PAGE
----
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Losses widen at Scout in Q1 as restructure continues


Scout Gaming Group reported a 10.4% year-on-year drop in revenue for the first quarter of its 2022 financial year, a period in which the fantasy gaming provider began a restructure of its business.

Total revenue for the three months through to 31 March 2022 amounted to SEK12.0m (£975,986/€1.1m/$1.2m), down from SEK13.4m in the corresponding period last year.

Revenue from gaming operations and gaming-related services was 20.2% lower at SEK6.7m, with a 26.3% rise in B2B operations revenue to SEK2.4m being offset by a 33.9% decline in B2C revenue to SEK4.3m.

Scout noted the drop in B2C revenue was primarily due to the situation in Ukraine, saying a significant proportion of customers in this area of the business are from Eastern Europe and Russia. 

Meanwhile, capitalised expenditure was 7.7% higher at SEK4.2m, while other revenue also increased by 7.2% to SEK1.1m for the quarter.

As a result, total revenue was SEK12.0m.

The provider also said its switch to a new business model with fixed monthly revenue means that at the end of the year, Scout will have SEK1.3m in fixed monthly revenues. During the first quarter, none of the agreements with the fixed revenues were live, though launches are scheduled for the second quarter onwards. 

In March, Scout chief executive Andreas Ternström said the business would initiate a cost review after he was “not at all satisfied” with the supplier’s slow growth and rising expenses in Q4 of 2022.

“As communicated in the previous report, we have taken a number of measures to increase the revenue and decrease the expenses,” Ternström said. “Our new model with more fixed income has been received well and also decreases the risk for our operation and increases the transparency.”

When looking at costs for the quarter, total operating expenses were 9.5% higher at SEK33.5m, with the cost reduction strategy having only been announced towards the end of Q1. 

This left an operating loss of SEK21.5m, compared to SEK17.3m in the previous year. Scout did note SEK1.9m in income from financial items, which left a pre-tax loss of SEK19.6m, far wider than SEK9.8m last year after significant income from financial items that year.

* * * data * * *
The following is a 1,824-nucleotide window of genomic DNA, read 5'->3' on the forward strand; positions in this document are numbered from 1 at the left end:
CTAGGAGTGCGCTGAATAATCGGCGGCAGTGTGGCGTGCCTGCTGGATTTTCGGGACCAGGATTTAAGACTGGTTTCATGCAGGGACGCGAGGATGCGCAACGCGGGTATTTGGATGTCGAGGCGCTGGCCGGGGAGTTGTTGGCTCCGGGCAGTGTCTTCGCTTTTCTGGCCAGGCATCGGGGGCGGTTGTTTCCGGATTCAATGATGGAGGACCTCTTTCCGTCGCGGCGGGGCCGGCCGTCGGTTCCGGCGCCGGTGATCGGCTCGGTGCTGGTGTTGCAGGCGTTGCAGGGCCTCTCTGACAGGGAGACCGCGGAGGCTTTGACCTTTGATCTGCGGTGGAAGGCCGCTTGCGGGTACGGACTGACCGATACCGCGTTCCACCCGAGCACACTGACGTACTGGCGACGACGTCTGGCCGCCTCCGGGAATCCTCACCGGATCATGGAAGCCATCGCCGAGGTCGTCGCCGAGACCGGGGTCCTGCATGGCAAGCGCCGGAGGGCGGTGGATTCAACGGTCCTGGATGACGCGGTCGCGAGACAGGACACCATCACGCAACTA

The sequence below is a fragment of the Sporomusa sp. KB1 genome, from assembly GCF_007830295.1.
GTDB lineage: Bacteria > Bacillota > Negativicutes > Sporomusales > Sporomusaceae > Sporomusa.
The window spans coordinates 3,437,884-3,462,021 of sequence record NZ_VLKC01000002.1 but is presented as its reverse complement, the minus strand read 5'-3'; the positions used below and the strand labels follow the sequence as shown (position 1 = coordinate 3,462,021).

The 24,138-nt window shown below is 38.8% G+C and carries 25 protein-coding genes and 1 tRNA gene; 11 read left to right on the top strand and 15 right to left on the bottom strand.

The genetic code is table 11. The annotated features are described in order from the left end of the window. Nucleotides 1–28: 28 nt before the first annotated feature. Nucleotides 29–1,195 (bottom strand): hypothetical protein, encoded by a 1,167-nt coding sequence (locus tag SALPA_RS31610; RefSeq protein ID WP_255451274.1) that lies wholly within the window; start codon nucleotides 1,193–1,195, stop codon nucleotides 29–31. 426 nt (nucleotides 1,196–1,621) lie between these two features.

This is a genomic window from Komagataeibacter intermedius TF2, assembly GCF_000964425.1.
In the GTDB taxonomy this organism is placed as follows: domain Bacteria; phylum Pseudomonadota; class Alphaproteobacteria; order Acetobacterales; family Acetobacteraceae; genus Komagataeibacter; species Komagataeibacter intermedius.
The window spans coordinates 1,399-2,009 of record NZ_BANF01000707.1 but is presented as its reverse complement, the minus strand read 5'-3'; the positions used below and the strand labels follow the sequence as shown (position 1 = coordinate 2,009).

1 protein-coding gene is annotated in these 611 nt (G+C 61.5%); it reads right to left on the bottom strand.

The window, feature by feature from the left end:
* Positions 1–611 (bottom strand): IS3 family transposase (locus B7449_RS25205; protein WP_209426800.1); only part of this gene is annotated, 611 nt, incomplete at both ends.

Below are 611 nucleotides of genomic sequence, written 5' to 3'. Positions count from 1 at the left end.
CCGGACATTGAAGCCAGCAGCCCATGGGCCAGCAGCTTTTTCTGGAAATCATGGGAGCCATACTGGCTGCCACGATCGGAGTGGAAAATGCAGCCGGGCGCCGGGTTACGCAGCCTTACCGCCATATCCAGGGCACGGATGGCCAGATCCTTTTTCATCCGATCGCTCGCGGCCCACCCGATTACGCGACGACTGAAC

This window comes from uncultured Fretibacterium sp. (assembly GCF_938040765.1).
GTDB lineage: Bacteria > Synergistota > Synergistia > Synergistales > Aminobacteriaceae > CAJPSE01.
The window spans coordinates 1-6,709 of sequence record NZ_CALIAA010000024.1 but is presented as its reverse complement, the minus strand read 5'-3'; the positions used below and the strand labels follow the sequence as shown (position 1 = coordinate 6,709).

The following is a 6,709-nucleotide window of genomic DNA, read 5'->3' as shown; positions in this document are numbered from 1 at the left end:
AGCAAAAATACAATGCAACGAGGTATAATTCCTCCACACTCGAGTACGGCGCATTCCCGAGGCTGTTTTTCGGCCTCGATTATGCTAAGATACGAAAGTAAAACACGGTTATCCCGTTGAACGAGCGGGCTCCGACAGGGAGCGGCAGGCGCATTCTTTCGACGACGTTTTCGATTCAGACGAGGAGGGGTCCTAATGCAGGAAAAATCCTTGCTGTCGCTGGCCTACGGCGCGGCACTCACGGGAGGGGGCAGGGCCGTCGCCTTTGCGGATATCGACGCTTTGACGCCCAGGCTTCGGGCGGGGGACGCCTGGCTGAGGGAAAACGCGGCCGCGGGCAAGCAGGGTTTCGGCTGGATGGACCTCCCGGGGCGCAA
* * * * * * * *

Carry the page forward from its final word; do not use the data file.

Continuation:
Scout did pay any tax in the period, nor did it receive any tax-related benefits, meaning that it ended the quarter with a net loss of SEK19.6m, compared to the SEK9.8m loss at the end of Q1 2021.

In addition, Scout said its loss before interest, tax, depreciation and amortisation (EBITDA) doubled from SEK15.0m in 2021 to SEK30.2m this year.

“During the first quarter we focused on restructure the company with decreasing the expenses and to strengthen our B2B operations,” Ternström said.

“We have also been strengthened by the fact that our B2B customers now clearly see the value of our product, in terms of low acquisition costs for end customers and the high loyalty that our products deliver, which strengthens our business model.

“Concerning the expenses during the second quarter with around 40% and within our B2C operations we have decreased the marketing spend significantly. With this, in combination with the fact that we are launching new B2B customers, we will be able to uphold our prize pools at attractive levels and that our B2C operation can be adapted towards our B2B operations and therefore receive less focus.

“Our new focus – in restructuring and in the new customers we have signed in combination with the aggressive cost-cuts which we are now doing – is to create prerequisites which are required to meet our goal of showing a positive cash flow from operations during the fourth quarter of 2022. 

“The effects of the actions will partly be seen already during the second quarter but primarily during the second half of the year.”

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